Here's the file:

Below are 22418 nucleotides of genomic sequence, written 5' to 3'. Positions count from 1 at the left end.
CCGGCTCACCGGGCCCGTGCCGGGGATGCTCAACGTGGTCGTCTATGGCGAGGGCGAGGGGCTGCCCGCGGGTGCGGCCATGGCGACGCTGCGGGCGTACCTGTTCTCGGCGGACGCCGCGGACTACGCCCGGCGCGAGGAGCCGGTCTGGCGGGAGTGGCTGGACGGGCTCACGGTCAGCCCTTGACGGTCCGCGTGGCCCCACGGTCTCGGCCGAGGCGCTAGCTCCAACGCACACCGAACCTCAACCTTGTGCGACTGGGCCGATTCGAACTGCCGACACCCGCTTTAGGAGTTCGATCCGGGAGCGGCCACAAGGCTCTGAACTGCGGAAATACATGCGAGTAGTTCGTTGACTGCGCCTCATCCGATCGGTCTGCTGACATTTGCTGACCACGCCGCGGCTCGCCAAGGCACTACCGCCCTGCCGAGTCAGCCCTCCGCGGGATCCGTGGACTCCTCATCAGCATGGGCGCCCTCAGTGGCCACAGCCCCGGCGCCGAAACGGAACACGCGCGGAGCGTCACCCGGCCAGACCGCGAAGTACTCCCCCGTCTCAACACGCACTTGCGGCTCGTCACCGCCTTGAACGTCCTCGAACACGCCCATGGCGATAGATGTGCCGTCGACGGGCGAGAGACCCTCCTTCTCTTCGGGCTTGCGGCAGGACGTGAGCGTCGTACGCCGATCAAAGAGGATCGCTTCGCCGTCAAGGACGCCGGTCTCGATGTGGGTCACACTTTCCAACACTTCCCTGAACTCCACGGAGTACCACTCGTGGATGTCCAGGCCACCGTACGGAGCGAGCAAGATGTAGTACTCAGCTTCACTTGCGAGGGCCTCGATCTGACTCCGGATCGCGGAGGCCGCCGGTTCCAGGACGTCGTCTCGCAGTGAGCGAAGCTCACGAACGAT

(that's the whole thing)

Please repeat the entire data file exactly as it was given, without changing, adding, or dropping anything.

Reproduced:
Below are 22418 nucleotides of genomic sequence, written 5' to 3'. Positions count from 1 at the left end.
CCGGCTCACCGGGCCCGTGCCGGGGATGCTCAACGTGGTCGTCTATGGCGAGGGCGAGGGGCTGCCCGCGGGTGCGGCCATGGCGACGCTGCGGGCGTACCTGTTCTCGGCGGACGCCGCGGACTACGCCCGGCGCGAGGAGCCGGTCTGGCGGGAGTGGCTGGACGGGCTCACGGTCAGCCCTTGACGGTCCGCGTGGCCCCACGGTCTCGGCCGAGGCGCTAGCTCCAACGCACACCGAACCTCAACCTTGTGCGACTGGGCCGATTCGAACTGCCGACACCCGCTTTAGGAGTTCGATCCGGGAGCGGCCACAAGGCTCTGAACTGCGGAAATACATGCGAGTAGTTCGTTGACTGCGCCTCATCCGATCGGTCTGCTGACATTTGCTGACCACGCCGCGGCTCGCCAAGGCACTACCGCCCTGCCGAGTCAGCCCTCCGCGGGATCCGTGGACTCCTCATCAGCATGGGCGCCCTCAGTGGCCACAGCCCCGGCGCCGAAACGGAACACGCGCGGAGCGTCACCCGGCCAGACCGCGAAGTACTCCCCCGTCTCAACACGCACTTGCGGCTCGTCACCGCCTTGAACGTCCTCGAACACGCCCATGGCGATAGATGTGCCGTCGACGGGCGAGAGACCCTCCTTCTCTTCGGGCTTGCGGCAGGACGTGAGCGTCGTACGCCGATCAAAGAGGATCGCTTCGCCGTCAAGGACGCCGGTCTCGATGTGGGTCACACTTTCCAACACTTCCCTGAACTCCACGGAGTACCACTCGTGGATGTCCAGGCCACCGTACGGAGCGAGCAAGATGTAGTACTCAGCTTCACTTGCGAGGGCCTCGATCTGACTCCGGATCGCGGAGGCCGCCGGTTCCAGGACGTCGTCTCGCAGTGAGCGAAGCTCACGAACGAT